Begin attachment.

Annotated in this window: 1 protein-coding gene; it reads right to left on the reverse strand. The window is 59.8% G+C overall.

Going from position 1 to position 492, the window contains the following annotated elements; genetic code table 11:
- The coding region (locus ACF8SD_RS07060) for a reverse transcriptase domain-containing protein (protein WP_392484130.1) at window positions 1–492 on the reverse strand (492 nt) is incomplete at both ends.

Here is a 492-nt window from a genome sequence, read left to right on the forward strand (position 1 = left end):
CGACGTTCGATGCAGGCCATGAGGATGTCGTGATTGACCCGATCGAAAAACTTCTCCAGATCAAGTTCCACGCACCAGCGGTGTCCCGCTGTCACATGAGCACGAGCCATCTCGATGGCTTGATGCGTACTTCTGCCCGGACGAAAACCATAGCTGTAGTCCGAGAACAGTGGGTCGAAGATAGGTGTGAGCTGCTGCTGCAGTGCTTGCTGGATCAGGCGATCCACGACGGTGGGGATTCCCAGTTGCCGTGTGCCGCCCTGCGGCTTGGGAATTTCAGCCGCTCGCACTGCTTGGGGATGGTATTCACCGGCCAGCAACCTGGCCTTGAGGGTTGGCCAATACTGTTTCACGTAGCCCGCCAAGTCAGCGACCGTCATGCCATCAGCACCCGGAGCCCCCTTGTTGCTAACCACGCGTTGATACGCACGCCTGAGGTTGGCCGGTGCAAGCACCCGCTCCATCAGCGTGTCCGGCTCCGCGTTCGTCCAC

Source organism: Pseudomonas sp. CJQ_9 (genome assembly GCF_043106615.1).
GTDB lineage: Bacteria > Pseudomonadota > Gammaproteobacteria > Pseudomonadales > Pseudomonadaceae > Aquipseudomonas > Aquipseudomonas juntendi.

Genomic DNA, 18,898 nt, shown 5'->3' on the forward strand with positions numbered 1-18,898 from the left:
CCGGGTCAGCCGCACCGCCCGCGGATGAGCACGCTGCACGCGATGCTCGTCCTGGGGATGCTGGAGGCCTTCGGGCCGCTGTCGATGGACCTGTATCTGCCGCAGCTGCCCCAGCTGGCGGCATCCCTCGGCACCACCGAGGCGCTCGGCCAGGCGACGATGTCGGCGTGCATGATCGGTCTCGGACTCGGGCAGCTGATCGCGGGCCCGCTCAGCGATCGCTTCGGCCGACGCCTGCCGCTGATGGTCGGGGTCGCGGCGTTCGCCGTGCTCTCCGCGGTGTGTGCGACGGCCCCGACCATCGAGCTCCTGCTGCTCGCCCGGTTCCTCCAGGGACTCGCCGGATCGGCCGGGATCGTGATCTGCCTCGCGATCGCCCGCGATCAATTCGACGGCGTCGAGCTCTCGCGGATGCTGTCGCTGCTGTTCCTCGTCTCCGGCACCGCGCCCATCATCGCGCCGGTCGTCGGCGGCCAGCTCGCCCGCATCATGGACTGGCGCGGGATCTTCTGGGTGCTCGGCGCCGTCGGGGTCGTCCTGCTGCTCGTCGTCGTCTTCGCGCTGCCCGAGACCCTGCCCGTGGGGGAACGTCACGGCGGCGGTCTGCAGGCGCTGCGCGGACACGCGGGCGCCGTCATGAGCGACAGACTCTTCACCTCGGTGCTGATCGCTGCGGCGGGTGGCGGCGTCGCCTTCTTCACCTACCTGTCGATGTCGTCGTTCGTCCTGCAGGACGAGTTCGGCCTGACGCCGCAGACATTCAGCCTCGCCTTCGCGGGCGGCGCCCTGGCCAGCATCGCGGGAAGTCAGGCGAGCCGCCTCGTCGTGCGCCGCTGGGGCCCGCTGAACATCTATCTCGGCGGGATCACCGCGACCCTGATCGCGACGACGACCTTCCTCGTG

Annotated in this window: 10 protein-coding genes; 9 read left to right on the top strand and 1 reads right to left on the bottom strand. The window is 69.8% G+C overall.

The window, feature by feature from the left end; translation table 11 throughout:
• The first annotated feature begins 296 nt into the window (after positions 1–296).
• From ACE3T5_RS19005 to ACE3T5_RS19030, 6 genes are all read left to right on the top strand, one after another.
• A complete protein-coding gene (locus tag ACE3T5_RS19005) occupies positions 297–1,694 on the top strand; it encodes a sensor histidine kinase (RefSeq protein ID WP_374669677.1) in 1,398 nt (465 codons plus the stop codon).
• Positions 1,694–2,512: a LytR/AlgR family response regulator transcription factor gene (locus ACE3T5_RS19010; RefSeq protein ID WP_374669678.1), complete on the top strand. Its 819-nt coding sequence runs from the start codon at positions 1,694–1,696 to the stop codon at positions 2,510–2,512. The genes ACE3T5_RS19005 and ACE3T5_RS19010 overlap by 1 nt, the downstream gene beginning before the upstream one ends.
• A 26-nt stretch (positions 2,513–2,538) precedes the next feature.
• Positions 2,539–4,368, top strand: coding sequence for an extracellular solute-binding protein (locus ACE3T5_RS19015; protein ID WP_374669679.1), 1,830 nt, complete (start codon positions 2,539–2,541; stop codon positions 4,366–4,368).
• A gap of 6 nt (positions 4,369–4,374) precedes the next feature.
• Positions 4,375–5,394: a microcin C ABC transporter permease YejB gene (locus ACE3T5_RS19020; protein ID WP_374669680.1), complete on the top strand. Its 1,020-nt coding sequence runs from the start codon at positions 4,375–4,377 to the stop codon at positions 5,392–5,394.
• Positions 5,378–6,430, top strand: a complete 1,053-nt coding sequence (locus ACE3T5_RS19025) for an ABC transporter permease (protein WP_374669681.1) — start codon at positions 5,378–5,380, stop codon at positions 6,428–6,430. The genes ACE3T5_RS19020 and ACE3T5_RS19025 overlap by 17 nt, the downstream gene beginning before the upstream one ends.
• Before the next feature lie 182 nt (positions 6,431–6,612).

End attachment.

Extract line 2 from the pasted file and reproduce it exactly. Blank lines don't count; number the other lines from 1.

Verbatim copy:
Going from position 1 to position 492, the window contains the following annotated elements; genetic code table 11: